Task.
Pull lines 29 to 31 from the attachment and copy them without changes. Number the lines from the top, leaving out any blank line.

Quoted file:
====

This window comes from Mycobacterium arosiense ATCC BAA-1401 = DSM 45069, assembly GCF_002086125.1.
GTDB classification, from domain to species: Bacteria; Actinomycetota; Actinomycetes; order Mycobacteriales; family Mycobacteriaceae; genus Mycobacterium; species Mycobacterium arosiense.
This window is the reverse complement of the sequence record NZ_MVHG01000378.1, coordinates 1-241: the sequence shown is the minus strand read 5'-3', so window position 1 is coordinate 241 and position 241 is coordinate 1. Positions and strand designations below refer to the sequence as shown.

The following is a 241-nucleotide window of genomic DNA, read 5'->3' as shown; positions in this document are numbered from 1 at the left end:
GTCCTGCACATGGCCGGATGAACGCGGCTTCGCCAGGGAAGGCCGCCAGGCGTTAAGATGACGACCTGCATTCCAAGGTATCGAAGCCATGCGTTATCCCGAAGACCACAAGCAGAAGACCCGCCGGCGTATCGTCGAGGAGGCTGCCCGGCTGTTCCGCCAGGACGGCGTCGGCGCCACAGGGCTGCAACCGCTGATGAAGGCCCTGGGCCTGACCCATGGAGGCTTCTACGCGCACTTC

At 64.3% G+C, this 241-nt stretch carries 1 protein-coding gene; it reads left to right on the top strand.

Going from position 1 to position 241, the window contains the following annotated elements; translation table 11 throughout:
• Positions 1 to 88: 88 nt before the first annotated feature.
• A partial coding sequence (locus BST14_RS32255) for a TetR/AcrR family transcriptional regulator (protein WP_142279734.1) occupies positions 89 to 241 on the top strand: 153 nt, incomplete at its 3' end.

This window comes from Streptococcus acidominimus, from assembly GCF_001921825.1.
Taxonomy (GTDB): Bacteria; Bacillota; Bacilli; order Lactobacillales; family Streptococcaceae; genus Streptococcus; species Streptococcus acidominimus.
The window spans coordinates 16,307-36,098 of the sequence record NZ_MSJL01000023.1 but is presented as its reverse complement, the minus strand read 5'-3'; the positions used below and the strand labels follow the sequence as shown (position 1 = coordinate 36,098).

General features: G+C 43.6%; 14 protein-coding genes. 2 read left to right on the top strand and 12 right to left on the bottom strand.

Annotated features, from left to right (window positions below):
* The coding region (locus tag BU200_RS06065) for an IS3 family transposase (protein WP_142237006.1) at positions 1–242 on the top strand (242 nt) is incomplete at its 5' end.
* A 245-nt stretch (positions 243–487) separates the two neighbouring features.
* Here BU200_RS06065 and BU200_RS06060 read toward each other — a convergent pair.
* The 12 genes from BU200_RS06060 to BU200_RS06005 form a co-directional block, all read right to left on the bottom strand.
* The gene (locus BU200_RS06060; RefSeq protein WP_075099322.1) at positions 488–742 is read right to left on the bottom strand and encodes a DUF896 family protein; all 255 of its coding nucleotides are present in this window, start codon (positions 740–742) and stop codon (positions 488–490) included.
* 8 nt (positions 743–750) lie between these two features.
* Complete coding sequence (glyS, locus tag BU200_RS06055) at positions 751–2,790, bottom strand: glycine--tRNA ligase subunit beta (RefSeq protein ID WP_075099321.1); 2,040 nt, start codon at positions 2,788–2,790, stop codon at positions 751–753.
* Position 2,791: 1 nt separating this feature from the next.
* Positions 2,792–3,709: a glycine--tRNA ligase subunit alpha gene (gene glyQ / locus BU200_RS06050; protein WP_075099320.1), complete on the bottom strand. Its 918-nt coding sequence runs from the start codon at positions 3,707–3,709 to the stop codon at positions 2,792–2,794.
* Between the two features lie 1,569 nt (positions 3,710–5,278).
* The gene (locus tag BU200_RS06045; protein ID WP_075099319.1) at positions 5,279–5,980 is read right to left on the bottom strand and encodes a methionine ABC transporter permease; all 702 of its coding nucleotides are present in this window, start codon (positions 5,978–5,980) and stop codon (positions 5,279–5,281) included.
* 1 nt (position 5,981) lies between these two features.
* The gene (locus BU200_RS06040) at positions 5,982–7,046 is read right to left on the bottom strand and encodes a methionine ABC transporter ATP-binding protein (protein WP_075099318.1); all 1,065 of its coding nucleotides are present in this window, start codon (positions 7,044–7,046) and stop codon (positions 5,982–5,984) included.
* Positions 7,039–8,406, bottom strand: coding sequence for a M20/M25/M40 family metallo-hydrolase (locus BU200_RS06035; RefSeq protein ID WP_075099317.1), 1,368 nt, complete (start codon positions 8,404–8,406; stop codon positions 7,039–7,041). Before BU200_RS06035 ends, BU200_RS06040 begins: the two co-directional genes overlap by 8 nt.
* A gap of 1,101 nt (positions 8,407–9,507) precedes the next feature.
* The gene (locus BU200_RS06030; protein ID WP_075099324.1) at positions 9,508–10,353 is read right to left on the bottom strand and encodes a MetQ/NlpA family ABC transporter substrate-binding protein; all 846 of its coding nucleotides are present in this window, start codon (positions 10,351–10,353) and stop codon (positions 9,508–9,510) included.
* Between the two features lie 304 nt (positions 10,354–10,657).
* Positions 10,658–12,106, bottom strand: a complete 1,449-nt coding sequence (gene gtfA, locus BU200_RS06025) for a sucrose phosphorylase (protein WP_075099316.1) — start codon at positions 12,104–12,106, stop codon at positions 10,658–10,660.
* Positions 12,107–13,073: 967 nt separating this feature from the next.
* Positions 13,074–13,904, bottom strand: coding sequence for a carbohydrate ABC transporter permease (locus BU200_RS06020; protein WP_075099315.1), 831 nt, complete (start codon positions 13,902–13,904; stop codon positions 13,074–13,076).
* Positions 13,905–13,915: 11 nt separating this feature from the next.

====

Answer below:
* A gap of 1,101 nt (positions 8,407–9,507) precedes the next feature.
* The gene (locus BU200_RS06030; protein ID WP_075099324.1) at positions 9,508–10,353 is read right to left on the bottom strand and encodes a MetQ/NlpA family ABC transporter substrate-binding protein; all 846 of its coding nucleotides are present in this window, start codon (positions 10,351–10,353) and stop codon (positions 9,508–9,510) included.
* Between the two features lie 304 nt (positions 10,354–10,657).